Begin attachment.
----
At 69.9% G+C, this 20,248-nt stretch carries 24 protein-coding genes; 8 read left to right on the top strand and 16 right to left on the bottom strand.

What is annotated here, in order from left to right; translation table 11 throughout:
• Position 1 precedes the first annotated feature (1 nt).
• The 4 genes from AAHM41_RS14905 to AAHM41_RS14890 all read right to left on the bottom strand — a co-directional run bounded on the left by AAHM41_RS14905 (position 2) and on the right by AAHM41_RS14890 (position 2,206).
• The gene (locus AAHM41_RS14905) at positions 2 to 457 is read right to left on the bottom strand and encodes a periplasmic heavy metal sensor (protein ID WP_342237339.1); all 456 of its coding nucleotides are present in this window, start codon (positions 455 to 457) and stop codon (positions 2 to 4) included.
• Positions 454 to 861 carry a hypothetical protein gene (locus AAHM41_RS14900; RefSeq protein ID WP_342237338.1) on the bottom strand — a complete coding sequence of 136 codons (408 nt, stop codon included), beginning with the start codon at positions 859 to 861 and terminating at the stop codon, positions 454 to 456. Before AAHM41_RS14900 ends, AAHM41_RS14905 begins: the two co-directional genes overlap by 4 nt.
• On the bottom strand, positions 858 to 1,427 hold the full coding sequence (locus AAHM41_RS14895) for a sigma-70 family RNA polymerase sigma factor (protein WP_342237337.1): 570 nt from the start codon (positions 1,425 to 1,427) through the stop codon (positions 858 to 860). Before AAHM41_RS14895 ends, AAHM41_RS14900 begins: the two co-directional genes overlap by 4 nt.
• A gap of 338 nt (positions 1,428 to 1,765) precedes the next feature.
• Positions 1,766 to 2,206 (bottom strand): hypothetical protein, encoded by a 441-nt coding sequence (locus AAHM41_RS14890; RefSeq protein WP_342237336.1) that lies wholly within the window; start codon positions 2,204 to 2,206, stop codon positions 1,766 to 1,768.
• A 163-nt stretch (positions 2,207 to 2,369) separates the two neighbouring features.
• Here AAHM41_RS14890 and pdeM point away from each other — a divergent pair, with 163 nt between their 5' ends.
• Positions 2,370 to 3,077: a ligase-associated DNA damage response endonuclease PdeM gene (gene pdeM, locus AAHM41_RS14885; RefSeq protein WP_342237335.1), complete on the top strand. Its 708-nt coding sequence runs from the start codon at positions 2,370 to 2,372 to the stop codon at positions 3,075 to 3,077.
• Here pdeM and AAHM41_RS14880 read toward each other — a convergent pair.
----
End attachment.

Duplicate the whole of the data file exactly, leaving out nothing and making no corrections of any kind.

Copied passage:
At 69.9% G+C, this 20,248-nt stretch carries 24 protein-coding genes; 8 read left to right on the top strand and 16 right to left on the bottom strand.

What is annotated here, in order from left to right; translation table 11 throughout:
• Position 1 precedes the first annotated feature (1 nt).
• The 4 genes from AAHM41_RS14905 to AAHM41_RS14890 all read right to left on the bottom strand — a co-directional run bounded on the left by AAHM41_RS14905 (position 2) and on the right by AAHM41_RS14890 (position 2,206).
• The gene (locus AAHM41_RS14905) at positions 2 to 457 is read right to left on the bottom strand and encodes a periplasmic heavy metal sensor (protein ID WP_342237339.1); all 456 of its coding nucleotides are present in this window, start codon (positions 455 to 457) and stop codon (positions 2 to 4) included.
• Positions 454 to 861 carry a hypothetical protein gene (locus AAHM41_RS14900; RefSeq protein ID WP_342237338.1) on the bottom strand — a complete coding sequence of 136 codons (408 nt, stop codon included), beginning with the start codon at positions 859 to 861 and terminating at the stop codon, positions 454 to 456. Before AAHM41_RS14900 ends, AAHM41_RS14905 begins: the two co-directional genes overlap by 4 nt.
• On the bottom strand, positions 858 to 1,427 hold the full coding sequence (locus AAHM41_RS14895) for a sigma-70 family RNA polymerase sigma factor (protein WP_342237337.1): 570 nt from the start codon (positions 1,425 to 1,427) through the stop codon (positions 858 to 860). Before AAHM41_RS14895 ends, AAHM41_RS14900 begins: the two co-directional genes overlap by 4 nt.
• A gap of 338 nt (positions 1,428 to 1,765) precedes the next feature.
• Positions 1,766 to 2,206 (bottom strand): hypothetical protein, encoded by a 441-nt coding sequence (locus AAHM41_RS14890; RefSeq protein WP_342237336.1) that lies wholly within the window; start codon positions 2,204 to 2,206, stop codon positions 1,766 to 1,768.
• A 163-nt stretch (positions 2,207 to 2,369) separates the two neighbouring features.
• Here AAHM41_RS14890 and pdeM point away from each other — a divergent pair, with 163 nt between their 5' ends.
• Positions 2,370 to 3,077: a ligase-associated DNA damage response endonuclease PdeM gene (gene pdeM, locus AAHM41_RS14885; RefSeq protein WP_342237335.1), complete on the top strand. Its 708-nt coding sequence runs from the start codon at positions 2,370 to 2,372 to the stop codon at positions 3,075 to 3,077.
• Here pdeM and AAHM41_RS14880 read toward each other — a convergent pair.